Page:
What does it look like? It looks like removing the relations of property between yourself and those you have affinity with, putting them in-common. It is prefiguring anarchy fully in the relationships you have with those you share affinity with.

It's not just property that has been stolen from the commons though, but also humanness, as a dogmatic idea of humanness, built conflated with whiteness (and other positionalities like cis, man, bourgie, there are many), has created sets of relations that hierarchize all of our societies by measuring people against that dogmatic idea of the human.

So the sets of relationships we are trying to build are revolutionary affinity groups that cross boundaries of positionality and seek to destroy the enclosure of property and humanness from the commons, for a world totally in common.

Somebody I know just recently finished a dissertation about this stuff that I got to proof-read, I'll get them to put it on the anarchist library as soon as I can.


planx wrote (edited )

A few thoughts:

Unless you're a social genius capable of making light and fun of serious and terrible things in perfect balance with the flow of those family/friend social spaces, making your points with such sharpness and eloquence that everybody may grasp them (I'm not, some are), try to accept that you will be a negative nancy in some way. This is one reason we hang out with other anarchic types and not our often-disgusting families etc.

Where possible, try to spend time around people you have affinity with. Those are the people you can build with, those are the people who stand on the same ground as you. You won't always be able to do only be around your affinity people, so it's always good to try to be as sharp at expressing key concepts in ways that more regular folks would understand. I read stuff like CrimethInc to brush up on that. And I pick my battles, I'll only speak at the family table if I can be short and sharp and impactful. They already know I'm a weirdo who hates it all, but if I can shut down some bullshit with three or four well-placed sentences that end on a positive note (everything's garbage so all we have is each other, there are these other people all over the world doing things differently and you can join, etc), I will enjoy that as a kind of craft.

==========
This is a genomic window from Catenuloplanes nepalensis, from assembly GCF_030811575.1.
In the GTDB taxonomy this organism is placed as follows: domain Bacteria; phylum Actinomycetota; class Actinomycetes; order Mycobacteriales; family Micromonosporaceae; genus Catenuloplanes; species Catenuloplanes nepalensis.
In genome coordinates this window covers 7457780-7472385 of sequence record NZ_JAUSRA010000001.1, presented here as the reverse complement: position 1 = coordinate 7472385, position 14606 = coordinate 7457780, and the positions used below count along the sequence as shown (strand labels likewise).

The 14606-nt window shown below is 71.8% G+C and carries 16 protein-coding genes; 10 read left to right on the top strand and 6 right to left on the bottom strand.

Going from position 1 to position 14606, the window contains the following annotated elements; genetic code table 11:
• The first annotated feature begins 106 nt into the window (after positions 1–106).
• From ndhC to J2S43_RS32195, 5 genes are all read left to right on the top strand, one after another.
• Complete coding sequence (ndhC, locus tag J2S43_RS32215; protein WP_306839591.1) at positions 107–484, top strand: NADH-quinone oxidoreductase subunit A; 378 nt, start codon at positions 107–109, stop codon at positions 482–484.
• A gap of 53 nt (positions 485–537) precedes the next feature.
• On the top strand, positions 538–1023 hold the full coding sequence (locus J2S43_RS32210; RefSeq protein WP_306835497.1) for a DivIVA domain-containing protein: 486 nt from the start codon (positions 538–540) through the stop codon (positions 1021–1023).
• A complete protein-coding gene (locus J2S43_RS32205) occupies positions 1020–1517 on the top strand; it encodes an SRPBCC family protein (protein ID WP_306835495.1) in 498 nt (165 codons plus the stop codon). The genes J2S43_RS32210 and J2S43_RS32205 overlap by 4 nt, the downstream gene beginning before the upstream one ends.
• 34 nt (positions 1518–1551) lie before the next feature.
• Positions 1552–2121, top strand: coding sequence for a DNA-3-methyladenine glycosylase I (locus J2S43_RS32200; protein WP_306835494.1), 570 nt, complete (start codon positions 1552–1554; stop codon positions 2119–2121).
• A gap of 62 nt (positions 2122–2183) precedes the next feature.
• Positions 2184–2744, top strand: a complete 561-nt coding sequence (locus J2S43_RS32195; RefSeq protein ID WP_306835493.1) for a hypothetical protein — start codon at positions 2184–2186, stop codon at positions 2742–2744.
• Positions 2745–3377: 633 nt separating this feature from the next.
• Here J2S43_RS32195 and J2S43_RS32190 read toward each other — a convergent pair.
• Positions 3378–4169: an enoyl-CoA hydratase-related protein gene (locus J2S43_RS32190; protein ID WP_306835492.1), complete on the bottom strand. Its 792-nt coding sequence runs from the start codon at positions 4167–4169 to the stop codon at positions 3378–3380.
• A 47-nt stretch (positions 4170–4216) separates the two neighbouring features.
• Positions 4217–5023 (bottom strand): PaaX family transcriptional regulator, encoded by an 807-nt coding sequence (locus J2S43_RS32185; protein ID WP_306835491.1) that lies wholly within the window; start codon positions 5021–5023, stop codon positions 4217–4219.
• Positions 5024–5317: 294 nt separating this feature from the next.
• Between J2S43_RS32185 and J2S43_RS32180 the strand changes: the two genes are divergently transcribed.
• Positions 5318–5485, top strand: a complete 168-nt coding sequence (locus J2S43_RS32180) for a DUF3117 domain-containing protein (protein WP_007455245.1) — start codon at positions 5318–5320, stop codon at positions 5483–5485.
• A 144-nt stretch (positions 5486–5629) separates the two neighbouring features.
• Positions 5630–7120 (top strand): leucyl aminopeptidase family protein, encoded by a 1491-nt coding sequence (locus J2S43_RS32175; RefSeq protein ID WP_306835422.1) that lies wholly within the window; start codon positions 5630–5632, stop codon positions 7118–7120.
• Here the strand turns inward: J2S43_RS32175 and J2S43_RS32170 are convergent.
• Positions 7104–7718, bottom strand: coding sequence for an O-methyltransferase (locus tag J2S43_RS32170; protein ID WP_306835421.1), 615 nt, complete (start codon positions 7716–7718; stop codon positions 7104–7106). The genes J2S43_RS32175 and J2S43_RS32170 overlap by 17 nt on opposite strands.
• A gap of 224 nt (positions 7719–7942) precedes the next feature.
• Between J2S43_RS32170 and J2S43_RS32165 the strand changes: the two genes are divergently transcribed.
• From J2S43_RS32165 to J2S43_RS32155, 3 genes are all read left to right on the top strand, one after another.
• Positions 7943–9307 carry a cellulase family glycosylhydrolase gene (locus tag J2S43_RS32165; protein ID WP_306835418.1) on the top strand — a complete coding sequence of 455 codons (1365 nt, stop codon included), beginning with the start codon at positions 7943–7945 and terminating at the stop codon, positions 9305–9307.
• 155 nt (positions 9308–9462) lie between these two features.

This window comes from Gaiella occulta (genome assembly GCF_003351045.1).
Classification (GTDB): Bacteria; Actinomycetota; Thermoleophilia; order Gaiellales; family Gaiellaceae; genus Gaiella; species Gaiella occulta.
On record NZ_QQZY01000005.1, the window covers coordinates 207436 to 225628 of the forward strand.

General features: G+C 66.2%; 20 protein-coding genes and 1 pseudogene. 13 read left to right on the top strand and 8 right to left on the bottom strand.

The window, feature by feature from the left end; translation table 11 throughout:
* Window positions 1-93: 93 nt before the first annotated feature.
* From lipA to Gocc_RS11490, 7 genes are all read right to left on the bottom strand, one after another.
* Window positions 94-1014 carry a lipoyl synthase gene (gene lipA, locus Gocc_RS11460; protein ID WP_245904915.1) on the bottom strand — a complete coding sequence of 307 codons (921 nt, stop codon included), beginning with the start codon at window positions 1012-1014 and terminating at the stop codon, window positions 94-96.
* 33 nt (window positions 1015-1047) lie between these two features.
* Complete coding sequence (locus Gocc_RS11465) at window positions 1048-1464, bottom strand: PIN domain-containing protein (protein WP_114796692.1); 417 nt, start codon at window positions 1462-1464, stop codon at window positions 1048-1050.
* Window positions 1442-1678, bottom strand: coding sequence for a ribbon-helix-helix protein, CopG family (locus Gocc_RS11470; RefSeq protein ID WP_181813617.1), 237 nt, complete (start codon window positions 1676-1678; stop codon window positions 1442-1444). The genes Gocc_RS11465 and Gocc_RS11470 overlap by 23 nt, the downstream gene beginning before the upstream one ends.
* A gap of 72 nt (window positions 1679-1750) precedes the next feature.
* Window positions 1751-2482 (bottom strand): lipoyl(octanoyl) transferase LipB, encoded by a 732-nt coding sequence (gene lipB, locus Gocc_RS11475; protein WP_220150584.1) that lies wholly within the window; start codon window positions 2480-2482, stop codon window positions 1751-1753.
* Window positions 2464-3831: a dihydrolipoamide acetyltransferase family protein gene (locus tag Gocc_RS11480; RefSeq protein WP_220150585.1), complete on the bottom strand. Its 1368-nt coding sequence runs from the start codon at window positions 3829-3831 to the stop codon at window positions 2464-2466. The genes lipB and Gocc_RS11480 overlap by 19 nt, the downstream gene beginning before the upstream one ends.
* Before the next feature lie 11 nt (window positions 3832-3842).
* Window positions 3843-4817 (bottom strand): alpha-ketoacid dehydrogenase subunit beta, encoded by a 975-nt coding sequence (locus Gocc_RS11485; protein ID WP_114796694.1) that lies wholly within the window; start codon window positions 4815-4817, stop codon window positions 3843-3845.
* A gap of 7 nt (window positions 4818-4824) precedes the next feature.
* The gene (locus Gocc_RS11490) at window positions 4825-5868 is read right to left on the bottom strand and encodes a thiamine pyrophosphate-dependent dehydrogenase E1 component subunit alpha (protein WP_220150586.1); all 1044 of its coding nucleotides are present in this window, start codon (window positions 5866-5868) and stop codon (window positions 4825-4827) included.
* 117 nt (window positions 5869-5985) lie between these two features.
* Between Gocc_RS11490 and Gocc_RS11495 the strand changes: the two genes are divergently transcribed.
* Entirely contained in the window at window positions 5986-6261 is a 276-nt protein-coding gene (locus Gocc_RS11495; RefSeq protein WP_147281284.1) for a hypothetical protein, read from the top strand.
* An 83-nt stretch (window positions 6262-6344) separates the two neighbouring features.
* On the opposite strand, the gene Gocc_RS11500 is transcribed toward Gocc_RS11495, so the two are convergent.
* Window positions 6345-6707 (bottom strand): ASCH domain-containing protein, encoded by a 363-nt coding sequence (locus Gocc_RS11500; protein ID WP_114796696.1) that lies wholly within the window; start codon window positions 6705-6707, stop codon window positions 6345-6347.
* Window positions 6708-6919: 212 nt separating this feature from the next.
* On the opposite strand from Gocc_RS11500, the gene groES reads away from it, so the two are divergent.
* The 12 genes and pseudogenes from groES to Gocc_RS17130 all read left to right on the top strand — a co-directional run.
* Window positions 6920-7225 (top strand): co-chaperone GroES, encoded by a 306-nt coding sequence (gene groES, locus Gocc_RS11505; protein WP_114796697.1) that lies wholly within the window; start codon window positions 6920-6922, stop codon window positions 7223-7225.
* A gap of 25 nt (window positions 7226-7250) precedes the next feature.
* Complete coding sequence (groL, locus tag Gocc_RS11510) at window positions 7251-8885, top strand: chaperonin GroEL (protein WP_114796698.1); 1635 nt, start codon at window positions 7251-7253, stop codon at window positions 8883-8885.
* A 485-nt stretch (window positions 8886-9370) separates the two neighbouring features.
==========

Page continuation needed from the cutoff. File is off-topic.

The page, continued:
It's also those people you have affinity with that you can build project geared at joyfully smashing that negativity. It makes the dull sad conversations at the family table bearable when you know that later you're gonna go meet up with some people and build your mutual aid network in a space that lets you unleash your potential.

At least that's how I do it. I'm curious to hear what others have to say and if there are any responses to what I've said.


planx wrote

I tend to think of confidence as the first step to being caught doing something overconfidently, so I don't relate to this issue in the same way.

Aside from that, start with smaller, safer lifts and work your way up, I'd say.


planx OP wrote

Do yourselves a solid and make the time to learn about the Beer Hall Puscht (Bürgerbräukeller Puscht) of 1923. Below is a link to a very quick video that offers the basics on this event and it's impact in the years that followed. There are actually a lot of useful videos on this attempted coup and we encourage you to check them out; one shockingly good vid by Rick Steves - yes, the PBS travel guy - is an hour long but worth the viewing.
Avoid the Simple History vid on this topic and really any other topic. They are weirdly anti communist, oversimplify to the point of obscuring facts, make misogynist "jokes" that only Joe Rogan would laugh at, queerphobic, and oddly self promoting. Fuck those guys.